How to Dogsled the Arctic

To start every New Year, two of my closest friends and I get together in a different location and celebrate. We attempt to find something completely out of the ordinary so that we have a great story to tell people when they ask us “How was your New Year’s? What did you do?” 2011 was Miami, 2012 was Hong Kong, 2013 was New York City, 2014 was Dubai, 2015 was Singapore and 2016 was…THE ARCTIC!!!

Something I’ve always wanted to do was this idea of dogsledding after talking to a few individuals that have done it. They told me that the dogs actually are incredibly happy, they are worker dogs but treated as family by the handlers. I expected these beautiful creatures to be abused and held against their will but it was the complete opposite from what I was told so I immediately said “let’s do it.”

Next thing I know, I’m in the face blistering cold listening to the barks of these happy excited dogs that are practically overjoyed and eager to be pulling the sled.

Our group of 4 took turns with our seating arrangement. Imagine sitting on a log where you have a person sitting in front of you, one in front of them and another in front of them, that’s what it was like. Our sled essentially went to a midpoint cabin area where we had the choice of coffee and tea then to turn back around to the start. I sat in the back at first then in the front secondly where I was able to get some epic pictures.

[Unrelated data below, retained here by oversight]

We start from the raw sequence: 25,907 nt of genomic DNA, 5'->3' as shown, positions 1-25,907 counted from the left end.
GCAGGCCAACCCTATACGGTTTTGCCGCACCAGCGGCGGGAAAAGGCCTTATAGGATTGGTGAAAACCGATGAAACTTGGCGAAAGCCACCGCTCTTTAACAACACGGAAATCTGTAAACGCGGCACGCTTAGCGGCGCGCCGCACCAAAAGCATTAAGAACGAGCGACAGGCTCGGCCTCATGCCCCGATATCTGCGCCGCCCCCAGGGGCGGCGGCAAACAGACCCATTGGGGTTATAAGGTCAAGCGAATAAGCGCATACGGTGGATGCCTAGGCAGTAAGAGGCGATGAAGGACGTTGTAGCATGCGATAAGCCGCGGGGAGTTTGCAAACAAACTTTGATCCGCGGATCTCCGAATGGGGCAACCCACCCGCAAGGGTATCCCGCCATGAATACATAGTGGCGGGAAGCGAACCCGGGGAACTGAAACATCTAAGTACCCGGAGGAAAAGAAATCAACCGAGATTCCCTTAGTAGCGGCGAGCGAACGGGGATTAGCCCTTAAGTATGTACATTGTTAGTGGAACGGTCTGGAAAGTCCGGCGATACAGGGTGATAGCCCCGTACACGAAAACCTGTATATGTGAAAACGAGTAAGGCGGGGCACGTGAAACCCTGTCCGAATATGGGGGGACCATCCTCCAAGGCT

NOTE: Make smart decisions on how best to use your electronics! The cold KILLS your battery, you can be at 100% one second then at 11% the next! I had my GoPro fully charged before this and it was already at 4% within a few minutes so I didn’t get as many photos as I would have hoped!

It was a majestic and surreal experience. The cold wind definitely gets to your bones after a short while but this was definitely a worthwhile memory. We passed over the frozen Kiruna river followed by a scene that you can only imagine in your dream – a sky beautifully lit by sunset and being surrounded by snow covered trees and absolute silence other than the sound of your sled gliding over the snow.

Midway through, however, our sled crashed into a tree as we were going into a turn. Fortunately none of us was badly hurt and we needed to wait for the driver to chase after the dogs and retrieve the sled. We were told this was the first time in their history that a crash has happened.

Our trip continued at a much slower pace but that was fine – we simply took in the experience. The views are definitely those that we don’t get back in the States.

Absolute exhilarating yet peaceful. I can’t recommend this enough, at least once in your life.

How to:
Go to anywhere Arctic (obviously) – Sweden, Norway, Alaska, Canada, Finland, etc. We did Sweden since we were visiting the Ice Hotel
Make sure you are bundled up to the fullest or ask your hotel to supply you with warm enough clothes that will protect you from the wind.
Have your hotel or a tour company arrange this experience for you
Easy enough…

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